Someone commented here recently that the old photos and trip reports I’ve been sharing were all well and good, but that she really wanted to catch up with Mr. Johnson on his cross-country trek. Fair enough. We left him, quite some time ago, having just met up with a wagon train bound for Utah.

“On the morning of the 30th [of May, 1883], all hands were up before the sun. A detail was made and sent in search of wood, but nothing but sage brush could be found, and enough of this was found to boil all the water that was necessary to make coffee for breakfast for the whole camp. I milked the cow and contributed it to the general stock, and the company were much pleased to taste milk once more. At six o’clock all had finished breakfast and got ready to break camp. It was decided to do so on account of the scarcity of fuel and grass, but we had plenty of good water, such as we shall not find for many miles.

“As we were about to part, the captain of the camp, John H. Standly, said, ‘Stranger from California, bound East to Massachusetts, we sincerely hope that you will succeed in your great undertaking. Traveling alone as you are, not knowing what you may have to encounter (perhaps, it is as well you do not), we know, and can’t help but think of you daily. We would like to know whether you succeed in getting through your journey safely.’ I answered, ‘Strangers from Kansas, I thank you kindly for your sympathy in my behalf, hoping that you all may reach your destination in safety. I know what you will have to encounter. Moving as an army, if you get into a tight place you can get out of it; you are not alone as I am. Strangers, I bid you all goodbye.’ As I left them, they gave three cheers for the man from California, bound East to Massachusetts.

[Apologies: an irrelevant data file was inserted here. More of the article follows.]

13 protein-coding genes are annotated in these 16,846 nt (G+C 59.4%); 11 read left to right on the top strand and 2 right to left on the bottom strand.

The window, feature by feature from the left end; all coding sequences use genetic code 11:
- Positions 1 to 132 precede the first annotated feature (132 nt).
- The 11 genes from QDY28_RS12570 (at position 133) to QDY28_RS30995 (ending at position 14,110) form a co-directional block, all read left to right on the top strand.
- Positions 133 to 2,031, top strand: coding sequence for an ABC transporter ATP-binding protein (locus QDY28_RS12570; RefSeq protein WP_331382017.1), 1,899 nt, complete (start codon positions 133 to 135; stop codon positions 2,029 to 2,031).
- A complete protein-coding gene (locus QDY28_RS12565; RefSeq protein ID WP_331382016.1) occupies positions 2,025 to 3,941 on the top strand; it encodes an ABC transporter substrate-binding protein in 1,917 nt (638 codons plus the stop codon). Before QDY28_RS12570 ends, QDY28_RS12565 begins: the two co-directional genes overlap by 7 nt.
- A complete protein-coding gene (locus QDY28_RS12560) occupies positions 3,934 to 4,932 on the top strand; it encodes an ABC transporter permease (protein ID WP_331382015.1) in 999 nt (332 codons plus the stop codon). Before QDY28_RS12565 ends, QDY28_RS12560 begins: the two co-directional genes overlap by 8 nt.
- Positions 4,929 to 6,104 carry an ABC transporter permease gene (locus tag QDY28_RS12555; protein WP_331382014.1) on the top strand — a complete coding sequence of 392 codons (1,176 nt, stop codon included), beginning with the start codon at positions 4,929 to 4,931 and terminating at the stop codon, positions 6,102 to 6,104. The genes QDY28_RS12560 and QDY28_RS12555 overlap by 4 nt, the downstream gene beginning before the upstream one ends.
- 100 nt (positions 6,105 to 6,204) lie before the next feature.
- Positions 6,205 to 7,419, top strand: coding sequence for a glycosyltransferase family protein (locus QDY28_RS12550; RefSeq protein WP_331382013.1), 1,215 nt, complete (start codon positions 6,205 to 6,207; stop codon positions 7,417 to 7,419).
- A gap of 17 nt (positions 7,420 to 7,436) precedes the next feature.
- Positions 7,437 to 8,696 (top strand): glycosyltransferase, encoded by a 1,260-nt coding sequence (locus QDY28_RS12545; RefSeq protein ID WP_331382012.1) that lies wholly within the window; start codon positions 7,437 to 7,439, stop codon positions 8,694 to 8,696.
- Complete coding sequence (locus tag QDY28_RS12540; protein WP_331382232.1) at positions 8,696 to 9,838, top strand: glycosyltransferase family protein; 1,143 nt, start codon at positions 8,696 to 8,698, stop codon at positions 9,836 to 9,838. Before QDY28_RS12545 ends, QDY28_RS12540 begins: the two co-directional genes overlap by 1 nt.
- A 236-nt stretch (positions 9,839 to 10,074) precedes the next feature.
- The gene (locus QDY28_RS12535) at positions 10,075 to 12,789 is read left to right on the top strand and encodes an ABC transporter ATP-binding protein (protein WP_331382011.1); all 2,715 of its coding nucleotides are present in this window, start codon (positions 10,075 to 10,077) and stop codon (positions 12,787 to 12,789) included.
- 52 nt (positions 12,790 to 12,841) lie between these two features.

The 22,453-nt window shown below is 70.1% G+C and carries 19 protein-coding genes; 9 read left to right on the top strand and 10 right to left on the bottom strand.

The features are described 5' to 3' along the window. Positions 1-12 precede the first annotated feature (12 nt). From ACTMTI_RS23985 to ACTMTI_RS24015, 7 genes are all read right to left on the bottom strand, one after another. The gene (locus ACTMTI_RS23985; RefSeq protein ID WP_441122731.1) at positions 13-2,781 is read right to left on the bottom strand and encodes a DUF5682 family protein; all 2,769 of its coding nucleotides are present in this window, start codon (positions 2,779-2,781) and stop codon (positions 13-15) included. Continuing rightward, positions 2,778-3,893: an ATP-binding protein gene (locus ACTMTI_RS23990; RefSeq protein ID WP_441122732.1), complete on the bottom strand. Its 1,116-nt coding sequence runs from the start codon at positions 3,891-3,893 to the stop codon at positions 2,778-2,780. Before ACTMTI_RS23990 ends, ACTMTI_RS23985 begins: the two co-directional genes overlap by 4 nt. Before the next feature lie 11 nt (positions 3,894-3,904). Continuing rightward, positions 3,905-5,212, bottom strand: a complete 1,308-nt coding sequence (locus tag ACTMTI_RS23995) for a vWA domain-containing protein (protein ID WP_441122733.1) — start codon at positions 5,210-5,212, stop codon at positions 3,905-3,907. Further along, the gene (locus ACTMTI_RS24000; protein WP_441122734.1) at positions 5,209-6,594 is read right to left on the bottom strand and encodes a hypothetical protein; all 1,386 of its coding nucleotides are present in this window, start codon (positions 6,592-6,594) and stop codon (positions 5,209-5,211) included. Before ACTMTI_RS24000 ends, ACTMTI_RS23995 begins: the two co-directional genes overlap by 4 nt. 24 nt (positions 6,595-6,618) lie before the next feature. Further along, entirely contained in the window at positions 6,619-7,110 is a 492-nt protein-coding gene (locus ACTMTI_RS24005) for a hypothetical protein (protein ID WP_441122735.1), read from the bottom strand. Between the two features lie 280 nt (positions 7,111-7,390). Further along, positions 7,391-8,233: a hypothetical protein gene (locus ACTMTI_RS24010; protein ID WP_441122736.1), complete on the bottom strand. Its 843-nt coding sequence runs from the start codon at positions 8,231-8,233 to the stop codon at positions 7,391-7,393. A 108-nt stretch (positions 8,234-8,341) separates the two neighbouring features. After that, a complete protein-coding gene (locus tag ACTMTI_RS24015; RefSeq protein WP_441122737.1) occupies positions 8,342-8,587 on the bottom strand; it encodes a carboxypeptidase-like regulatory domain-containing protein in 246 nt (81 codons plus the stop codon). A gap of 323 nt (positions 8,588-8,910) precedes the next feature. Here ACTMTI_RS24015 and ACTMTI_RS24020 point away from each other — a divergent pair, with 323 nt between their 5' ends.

“It was half-past eight o’clock when we broke camp, each going his separate way. It was a delightfully warm morning, but hard traveling for my horse, as she kept slipping. But as the day advanced, the traveling improved. About twelve at noon, I stopped and gave the cattle a feed of grain. No water for them as warm as it had been in the morning; it was rather hard on them. My stop was short as I wished to get to some water.”

… to be continued